STANDISH — The Town Council has advanced an ordinance change that would create a “no discharge of firearms zone” on one specific town-owned property off of Boundary Road in Standish.
The Council appears receptive to the targeted ordinance change, which must still have a first reading and public hearing before being finalized and voted 5-1 on March 1 to move forward with the proposal. Councilor Peter Starostecki was absent that night.
“This specifically refers to the pit on Boundary Road — the town-owned pit on Boundary Road that has been such a problem,” said Councilor Isabel Higgins, who chairs the ordinance subcommittee and introduced the ordinance change last week. “This is specifically for that property, period.”
Residents Marie and Steve Laviolet of Woodland Avenue came before the Council in January to express their frustration about shooting in the nearby pit, after which Higgins suggested a council workshop on the subject.
“It has now become a free-for-all for people to go down and shoot, seven days a week. Saturday and Sundays are the worst,” Marie Laviolet told the Council. “They don’t care in about us — they go in with many, many people.”
The proposed ordinance would make it unlawful for anyone to discharge “any instrument used in the propulsion of pellets, shot, shells or bullets by action of gunpowder, compressed air or gas exploded or release within it” on the town’s Boundary Road pit property and would carry a $1,000 fine per day for a first offense and a $1,500 fine per day for a second offense.
The ordinance language was drafted by the town’s legal representatives, Town Manager Kris Tucker said last week.
Higgins said that shooting in the Boundary Road pit has been “such a problem for such a long time, including affecting people’s property values — not to mention their quality of life.”
She added that the ordinance change would be “a good first step in helping to solve the problem.”
Council Vice Chairman Greg Sirpis was the lone vote against the ordinance change for the town’s Boundary Road property. He raised several objections including his concern that the move could open the door to a firearms ordinance throughout the town.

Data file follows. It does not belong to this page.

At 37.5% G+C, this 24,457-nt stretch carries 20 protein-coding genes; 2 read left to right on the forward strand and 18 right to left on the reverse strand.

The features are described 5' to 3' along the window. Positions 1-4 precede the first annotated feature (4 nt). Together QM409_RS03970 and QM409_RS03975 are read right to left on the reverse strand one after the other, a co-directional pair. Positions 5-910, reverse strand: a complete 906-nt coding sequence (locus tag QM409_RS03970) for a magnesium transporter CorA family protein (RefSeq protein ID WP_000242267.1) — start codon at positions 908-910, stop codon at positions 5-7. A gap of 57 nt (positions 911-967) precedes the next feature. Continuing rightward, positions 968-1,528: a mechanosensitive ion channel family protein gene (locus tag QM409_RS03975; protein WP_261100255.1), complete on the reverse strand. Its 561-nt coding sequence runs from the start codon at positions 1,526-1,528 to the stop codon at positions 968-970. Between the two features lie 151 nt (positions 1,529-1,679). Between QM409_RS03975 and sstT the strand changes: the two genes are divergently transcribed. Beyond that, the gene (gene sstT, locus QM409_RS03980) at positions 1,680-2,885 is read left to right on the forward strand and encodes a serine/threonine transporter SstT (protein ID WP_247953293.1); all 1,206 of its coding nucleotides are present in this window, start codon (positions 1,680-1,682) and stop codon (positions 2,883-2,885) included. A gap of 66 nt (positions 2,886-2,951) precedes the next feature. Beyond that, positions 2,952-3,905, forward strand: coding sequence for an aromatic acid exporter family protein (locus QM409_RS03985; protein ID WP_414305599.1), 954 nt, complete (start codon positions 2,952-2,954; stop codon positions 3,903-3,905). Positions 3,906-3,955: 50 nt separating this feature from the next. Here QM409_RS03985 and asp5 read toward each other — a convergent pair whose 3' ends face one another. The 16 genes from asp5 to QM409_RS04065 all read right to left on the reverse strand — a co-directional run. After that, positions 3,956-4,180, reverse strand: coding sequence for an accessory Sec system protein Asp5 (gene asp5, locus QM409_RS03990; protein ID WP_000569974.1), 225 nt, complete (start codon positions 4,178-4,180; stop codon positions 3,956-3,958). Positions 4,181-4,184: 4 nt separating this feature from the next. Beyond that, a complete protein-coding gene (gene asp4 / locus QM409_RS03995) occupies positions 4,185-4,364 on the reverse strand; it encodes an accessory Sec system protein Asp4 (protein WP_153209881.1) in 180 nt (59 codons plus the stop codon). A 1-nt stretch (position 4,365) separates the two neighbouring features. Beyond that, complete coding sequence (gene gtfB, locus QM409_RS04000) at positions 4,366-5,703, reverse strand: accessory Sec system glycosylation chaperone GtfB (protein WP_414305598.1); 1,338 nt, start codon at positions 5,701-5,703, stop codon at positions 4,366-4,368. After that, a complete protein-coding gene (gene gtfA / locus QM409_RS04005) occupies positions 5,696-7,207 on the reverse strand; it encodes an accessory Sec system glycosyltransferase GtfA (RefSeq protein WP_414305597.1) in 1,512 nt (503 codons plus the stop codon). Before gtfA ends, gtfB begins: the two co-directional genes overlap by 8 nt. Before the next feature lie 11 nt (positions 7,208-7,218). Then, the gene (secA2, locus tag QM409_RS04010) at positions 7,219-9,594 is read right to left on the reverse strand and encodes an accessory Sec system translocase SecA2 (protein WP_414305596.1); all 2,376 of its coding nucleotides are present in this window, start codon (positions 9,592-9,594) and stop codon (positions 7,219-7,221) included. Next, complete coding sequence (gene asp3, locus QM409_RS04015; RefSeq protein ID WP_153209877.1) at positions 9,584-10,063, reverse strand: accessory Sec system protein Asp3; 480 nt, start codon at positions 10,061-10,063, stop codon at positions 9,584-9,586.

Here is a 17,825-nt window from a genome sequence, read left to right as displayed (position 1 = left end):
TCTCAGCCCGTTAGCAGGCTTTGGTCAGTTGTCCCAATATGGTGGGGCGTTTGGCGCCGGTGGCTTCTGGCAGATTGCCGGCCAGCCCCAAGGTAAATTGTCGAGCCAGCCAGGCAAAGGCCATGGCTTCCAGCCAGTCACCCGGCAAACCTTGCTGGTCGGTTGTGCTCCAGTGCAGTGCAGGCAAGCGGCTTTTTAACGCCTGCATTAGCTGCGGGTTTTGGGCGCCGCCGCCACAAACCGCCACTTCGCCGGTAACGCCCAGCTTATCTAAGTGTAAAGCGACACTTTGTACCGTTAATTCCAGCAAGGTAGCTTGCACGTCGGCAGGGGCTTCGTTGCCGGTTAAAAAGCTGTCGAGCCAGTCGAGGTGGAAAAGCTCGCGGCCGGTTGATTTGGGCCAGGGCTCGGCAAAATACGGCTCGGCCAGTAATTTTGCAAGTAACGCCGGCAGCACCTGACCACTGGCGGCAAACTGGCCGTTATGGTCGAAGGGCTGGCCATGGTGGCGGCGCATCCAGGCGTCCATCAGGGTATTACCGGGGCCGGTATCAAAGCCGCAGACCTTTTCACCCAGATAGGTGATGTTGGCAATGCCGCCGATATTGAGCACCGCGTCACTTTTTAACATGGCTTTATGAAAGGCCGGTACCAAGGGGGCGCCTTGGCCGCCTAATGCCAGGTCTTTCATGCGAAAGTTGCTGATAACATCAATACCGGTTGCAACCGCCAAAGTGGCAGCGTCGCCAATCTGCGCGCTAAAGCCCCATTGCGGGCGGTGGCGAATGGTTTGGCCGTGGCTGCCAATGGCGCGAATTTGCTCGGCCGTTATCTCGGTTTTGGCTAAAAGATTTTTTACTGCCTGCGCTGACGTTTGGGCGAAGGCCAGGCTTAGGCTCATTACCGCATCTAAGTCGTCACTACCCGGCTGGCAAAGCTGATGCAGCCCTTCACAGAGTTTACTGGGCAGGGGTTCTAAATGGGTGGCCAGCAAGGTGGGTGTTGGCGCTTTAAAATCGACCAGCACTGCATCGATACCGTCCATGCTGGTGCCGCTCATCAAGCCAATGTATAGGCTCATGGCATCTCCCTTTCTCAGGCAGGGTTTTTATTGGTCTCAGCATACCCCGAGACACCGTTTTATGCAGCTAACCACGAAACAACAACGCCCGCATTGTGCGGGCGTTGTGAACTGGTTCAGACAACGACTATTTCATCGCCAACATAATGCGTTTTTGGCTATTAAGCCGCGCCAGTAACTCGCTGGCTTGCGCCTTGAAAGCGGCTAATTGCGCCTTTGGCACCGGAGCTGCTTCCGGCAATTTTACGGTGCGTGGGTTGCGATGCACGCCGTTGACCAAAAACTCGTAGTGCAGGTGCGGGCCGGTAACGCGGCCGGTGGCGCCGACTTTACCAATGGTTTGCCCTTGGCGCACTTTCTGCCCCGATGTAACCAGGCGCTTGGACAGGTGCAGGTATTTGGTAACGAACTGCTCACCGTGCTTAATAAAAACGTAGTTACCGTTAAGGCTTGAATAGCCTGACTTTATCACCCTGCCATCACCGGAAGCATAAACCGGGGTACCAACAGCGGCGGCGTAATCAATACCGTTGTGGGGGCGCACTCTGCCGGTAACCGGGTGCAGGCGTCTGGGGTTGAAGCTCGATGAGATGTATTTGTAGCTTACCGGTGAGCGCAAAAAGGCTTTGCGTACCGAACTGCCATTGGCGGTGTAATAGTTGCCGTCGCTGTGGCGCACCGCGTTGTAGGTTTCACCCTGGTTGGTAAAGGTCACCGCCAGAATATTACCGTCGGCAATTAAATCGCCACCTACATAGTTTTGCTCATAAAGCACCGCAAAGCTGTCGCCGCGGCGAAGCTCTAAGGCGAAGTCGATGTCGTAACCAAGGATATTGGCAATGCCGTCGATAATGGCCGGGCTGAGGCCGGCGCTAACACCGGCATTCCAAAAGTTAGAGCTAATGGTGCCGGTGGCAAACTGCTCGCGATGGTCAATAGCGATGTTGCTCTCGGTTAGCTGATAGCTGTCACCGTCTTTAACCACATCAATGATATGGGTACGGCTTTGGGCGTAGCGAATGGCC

“I fear that this ordinance is the beginning of a firearms ordinance,” Sirpis said. “I’m all for giving those poor folks up there some relief, but we’re going about this the wrong way.”
Councilor Michael Delcourt, who ultimately voted in favor of the measure last week, had similar concerns.
“I have to vote yes because the people are living in hell — they’re living in a combat zone there, and that needs to be fixed,” Delcourt said, noting that target shooting is also an issue in other parts of town. “However, I don’t buy this. This is a door-opener.”
Delcourt wondered if the one-property specific zone would be expanded town-wide.
“No, this is just for that spot — which is town-owned,” Pomerleau responded.
The proposed ordinance contains a specific description of the approximately 50-acre property on Boundary Road where the no-discharge-of-firearms zone would be created.
Higgins said after the meeting that the property is not the same parcel of land that the Standish Fish and Game Club proposed to lease from the town in order create an outdoor sporting facility. That proposal, which would have included a shooting range, stalled in November after some residents voiced opposition to the plan and several councilors said they needed more information.
At the time, Sirpis was President of the Fish and Game Club and his two roles caused some friction during the debate. He said his recent departure from club leadership was for several reasons including that his term was up in December and his vision and the club’s vision “were no longer the same.”
Sirpis suggested that the Boundary Road pit should be posted rather than create the no discharge of firearms zone, and asked if there was a plan for providing a place for residents to target shoot.
“While we’re solving a problem that has been an ongoing issue for these folks up there — and it’s terrible, and I’m glad that it’s being addressed — I’d like to know what the Council’s intention is to give the residents of this town a place to shoot after this is closed,” Sirpis said last week. “Because this is where they have shot for many, many years and you’re taking that away. And I want to know what provision you’re going to provide for them so that they can continue to shoot their firearms.”
Councilor Brian Libby, who also serves on the fish and game club’s board, voted in favor of advancing the ordinance change and said after the meeting that he thought “mostly out of state-rs” are using the Boundary Road pit for target shooting.
“I’m not sure there’s a whole lot of locals that are using it,” Libby said.
The debate about shooting in the town has stretched back years. In 2015, the Council ultimately shot down a proposed town-wide firearms ordinance that grew out of a petition effort by residents in the Richville neighborhood along Route 114. Those concerns stemmed from shooting activity in a gravel pit owned by Maietta Enterprises.
The proposed ordinance change limited to the town’s Boundary Road pit is tentatively scheduled for a first reading on April 10 and a public hearing and vote on May 8.
Matt Junker can be reached at 781-3661 ext. 123 or email@example.com. Follow him on Twitter: @MattJunker.
The Standish Town Council has advanced an ordinance change that, if finalized, would create a “No Discharge ofFirearms Zone” specifically for a town-owned pit on Boundary Road.